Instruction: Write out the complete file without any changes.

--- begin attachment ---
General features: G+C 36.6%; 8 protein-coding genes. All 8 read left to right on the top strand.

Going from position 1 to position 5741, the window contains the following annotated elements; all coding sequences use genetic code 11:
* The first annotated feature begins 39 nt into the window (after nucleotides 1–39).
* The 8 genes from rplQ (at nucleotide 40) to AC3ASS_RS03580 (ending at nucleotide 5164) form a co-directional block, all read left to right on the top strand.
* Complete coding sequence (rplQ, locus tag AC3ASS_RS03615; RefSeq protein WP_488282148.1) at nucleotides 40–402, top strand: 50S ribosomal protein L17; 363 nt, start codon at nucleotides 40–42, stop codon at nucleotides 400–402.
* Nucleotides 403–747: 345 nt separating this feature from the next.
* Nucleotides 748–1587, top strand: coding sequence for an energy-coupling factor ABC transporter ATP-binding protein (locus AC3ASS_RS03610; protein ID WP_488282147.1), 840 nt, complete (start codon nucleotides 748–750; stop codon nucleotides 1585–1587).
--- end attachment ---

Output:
General features: G+C 36.6%; 8 protein-coding genes. All 8 read left to right on the top strand.

Going from position 1 to position 5741, the window contains the following annotated elements; all coding sequences use genetic code 11:
* The first annotated feature begins 39 nt into the window (after nucleotides 1–39).
* The 8 genes from rplQ (at nucleotide 40) to AC3ASS_RS03580 (ending at nucleotide 5164) form a co-directional block, all read left to right on the top strand.
* Complete coding sequence (rplQ, locus tag AC3ASS_RS03615; RefSeq protein WP_488282148.1) at nucleotides 40–402, top strand: 50S ribosomal protein L17; 363 nt, start codon at nucleotides 40–42, stop codon at nucleotides 400–402.
* Nucleotides 403–747: 345 nt separating this feature from the next.
* Nucleotides 748–1587, top strand: coding sequence for an energy-coupling factor ABC transporter ATP-binding protein (locus AC3ASS_RS03610; protein ID WP_488282147.1), 840 nt, complete (start codon nucleotides 748–750; stop codon nucleotides 1585–1587).